• More home content. We recognize how many of you enjoy this type of content and are planning to go deeper into this topic. We’re also launching a new Instagram (you can follow @thecozyranch) where we will be sharing detailed behind the scenes of our house projects including how-tos and products we use.
  • Consistent video content. I’m excited to make this a regular part of our content schedule in the New Year. We’ll be sharing at least one video per week on my Youtube channel. Everything from home improvement, to clothing hauls and style videos.
  • Career advice and behind the scenes. We get tons of questions about everything from photography to editing to being a small business owner and plan to share a lot more of this content moving forward.
  • Local favorites and suggestions. As native Newporters we’re excited to share more of our local favorites, not just on the island but also surrounding areas. Stay tuned for our comprehensive Guide to Newport launching in 2018!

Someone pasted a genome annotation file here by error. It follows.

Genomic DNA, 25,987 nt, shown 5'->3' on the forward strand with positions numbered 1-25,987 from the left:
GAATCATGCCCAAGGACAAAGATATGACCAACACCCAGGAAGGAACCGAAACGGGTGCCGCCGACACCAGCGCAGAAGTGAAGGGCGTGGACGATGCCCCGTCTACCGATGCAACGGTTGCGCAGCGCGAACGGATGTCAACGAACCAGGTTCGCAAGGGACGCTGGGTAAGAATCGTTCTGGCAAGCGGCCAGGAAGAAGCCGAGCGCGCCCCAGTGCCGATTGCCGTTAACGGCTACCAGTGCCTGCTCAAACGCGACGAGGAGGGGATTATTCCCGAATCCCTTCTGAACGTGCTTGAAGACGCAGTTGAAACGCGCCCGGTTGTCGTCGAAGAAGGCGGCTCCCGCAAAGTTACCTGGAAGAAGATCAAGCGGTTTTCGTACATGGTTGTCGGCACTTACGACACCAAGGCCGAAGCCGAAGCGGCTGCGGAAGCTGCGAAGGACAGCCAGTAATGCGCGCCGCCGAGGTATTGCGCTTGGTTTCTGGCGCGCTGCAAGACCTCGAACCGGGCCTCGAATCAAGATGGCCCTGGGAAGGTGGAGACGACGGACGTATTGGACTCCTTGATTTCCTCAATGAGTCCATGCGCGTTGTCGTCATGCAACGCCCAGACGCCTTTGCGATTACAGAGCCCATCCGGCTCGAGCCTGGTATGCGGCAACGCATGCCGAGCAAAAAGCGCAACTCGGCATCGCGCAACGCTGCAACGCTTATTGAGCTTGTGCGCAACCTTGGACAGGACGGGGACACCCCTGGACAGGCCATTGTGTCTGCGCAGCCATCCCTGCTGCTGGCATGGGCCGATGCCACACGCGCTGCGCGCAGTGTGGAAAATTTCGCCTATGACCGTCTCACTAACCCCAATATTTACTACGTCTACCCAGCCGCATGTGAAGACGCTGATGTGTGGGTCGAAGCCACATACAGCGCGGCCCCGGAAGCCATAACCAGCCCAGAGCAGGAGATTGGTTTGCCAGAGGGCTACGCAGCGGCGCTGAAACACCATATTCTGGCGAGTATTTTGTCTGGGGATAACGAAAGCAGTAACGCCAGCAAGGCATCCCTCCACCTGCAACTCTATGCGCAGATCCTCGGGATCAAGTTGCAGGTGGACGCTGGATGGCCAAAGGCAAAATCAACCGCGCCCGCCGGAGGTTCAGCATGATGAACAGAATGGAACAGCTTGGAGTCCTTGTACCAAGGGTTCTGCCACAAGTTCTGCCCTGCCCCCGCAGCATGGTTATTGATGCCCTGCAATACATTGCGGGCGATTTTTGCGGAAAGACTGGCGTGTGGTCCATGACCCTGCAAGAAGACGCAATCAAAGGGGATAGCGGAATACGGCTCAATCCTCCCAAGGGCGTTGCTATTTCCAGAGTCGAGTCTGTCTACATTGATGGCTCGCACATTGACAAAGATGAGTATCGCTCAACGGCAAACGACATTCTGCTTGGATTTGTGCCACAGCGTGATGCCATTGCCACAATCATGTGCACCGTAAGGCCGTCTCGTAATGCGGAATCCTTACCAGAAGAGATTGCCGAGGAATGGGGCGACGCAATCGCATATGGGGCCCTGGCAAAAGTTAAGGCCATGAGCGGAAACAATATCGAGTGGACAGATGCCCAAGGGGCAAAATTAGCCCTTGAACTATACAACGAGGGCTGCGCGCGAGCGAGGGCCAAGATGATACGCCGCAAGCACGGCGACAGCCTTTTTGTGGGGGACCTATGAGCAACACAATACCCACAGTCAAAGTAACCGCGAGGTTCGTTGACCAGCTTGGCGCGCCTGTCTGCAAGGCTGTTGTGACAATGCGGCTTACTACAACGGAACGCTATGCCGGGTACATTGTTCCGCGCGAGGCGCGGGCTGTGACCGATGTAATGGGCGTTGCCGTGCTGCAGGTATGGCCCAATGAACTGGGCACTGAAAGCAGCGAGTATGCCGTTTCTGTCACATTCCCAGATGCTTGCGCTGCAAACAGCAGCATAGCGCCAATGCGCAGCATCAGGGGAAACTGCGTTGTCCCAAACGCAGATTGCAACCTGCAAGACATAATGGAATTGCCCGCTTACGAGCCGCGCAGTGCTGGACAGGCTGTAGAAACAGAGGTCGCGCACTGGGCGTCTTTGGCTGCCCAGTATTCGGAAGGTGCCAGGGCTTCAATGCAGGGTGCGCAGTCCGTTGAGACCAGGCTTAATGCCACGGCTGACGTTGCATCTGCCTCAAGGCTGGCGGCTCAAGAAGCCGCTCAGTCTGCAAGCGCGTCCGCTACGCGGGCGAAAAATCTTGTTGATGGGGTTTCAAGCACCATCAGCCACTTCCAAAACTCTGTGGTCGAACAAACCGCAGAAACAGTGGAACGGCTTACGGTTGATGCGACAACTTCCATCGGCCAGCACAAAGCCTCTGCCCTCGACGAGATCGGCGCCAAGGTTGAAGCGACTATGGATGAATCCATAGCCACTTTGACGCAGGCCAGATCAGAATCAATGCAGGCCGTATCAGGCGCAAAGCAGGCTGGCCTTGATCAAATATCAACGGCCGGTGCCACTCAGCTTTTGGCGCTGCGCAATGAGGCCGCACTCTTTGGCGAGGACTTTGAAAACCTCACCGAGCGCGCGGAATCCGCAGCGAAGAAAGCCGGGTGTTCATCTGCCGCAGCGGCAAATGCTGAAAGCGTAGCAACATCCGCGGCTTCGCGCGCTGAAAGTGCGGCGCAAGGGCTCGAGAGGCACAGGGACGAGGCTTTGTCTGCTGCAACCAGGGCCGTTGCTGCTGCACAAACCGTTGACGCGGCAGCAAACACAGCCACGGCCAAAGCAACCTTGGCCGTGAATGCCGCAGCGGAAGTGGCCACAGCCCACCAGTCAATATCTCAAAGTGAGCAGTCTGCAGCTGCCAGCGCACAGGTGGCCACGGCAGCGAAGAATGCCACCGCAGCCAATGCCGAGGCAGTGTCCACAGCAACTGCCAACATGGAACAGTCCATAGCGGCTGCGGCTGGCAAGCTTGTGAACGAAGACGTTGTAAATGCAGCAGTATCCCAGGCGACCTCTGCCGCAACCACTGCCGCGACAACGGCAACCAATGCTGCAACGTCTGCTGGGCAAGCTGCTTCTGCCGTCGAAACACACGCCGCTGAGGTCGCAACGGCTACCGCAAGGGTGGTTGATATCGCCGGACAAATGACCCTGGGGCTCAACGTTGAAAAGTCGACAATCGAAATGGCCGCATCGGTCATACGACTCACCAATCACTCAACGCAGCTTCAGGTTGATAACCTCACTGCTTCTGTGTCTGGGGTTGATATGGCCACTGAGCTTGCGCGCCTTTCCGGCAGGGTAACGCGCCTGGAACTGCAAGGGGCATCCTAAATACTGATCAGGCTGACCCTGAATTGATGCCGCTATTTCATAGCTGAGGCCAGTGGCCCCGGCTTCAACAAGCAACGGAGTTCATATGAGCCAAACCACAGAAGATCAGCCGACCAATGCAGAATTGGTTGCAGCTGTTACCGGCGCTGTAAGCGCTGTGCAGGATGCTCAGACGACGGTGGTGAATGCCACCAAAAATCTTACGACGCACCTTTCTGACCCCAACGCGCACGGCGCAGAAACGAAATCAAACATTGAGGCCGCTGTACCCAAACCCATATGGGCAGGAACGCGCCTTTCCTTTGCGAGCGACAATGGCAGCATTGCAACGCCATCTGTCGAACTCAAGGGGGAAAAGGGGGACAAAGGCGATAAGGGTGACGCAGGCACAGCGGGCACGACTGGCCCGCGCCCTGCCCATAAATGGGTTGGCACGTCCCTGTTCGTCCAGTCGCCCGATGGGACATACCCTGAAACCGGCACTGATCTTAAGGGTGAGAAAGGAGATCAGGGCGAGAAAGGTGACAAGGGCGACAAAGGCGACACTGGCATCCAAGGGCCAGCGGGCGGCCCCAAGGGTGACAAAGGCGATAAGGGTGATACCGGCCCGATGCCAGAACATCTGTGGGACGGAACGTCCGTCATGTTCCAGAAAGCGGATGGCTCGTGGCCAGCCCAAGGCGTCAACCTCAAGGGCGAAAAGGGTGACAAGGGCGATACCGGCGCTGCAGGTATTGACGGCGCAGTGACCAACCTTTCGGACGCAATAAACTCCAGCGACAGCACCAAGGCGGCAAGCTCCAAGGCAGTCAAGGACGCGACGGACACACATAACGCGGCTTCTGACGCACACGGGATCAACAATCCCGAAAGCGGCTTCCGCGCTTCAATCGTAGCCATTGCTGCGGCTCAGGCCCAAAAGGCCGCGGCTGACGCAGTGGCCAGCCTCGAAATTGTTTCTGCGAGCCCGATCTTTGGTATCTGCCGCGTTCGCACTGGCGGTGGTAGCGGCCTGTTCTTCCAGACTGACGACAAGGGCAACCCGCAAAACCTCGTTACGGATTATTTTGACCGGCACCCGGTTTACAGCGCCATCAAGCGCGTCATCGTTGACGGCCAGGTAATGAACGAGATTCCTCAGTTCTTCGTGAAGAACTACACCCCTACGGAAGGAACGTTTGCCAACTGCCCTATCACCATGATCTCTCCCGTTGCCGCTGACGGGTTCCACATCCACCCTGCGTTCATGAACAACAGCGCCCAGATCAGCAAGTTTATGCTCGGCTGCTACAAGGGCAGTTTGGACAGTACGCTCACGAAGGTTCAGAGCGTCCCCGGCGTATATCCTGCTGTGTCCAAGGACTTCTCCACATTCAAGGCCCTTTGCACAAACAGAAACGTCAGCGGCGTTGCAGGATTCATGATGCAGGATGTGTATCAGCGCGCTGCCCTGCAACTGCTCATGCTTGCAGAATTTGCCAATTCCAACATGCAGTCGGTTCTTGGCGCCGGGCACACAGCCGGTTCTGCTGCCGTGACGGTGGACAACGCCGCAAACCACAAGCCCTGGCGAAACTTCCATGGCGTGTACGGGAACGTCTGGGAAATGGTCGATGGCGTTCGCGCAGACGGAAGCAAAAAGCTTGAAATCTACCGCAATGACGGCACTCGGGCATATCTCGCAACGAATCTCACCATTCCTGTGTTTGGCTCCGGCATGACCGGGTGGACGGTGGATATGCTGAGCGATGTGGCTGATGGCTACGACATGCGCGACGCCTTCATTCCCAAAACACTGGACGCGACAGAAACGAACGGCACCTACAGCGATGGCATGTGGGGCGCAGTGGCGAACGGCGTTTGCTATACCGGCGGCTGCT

• Lifestyle and wellness. Based on your comments and suggestions we’ll be sharing content on everything from relationships to productivity to pets.
  • An Open Dialogue. One of the most rewarding things that has come out of this past year (and out of Instagram stories) is the ability to connect with all of you regularly. I hope to continue to make this a space where we can have an open dialogue and most importantly a place that spreads positive energy and good vibes. Please always feel free to send your suggestions and ideas for content.
  • And a whole lot more that I’m not quite ready to share yet but hope you’ll stick around for the ride.

A huge and heartfelt thank you to all of your for your support and engagement. Whether you’ve been here since the beginning or just found us, none of this is possible without you. I always brag that I have the best followers because you are all such a positive, supportive and encouraging group of people, and I hope to keep those good vibes going. You are the best. Truly.

xx Jess (and Craig, Nora, Fuji and Hunter)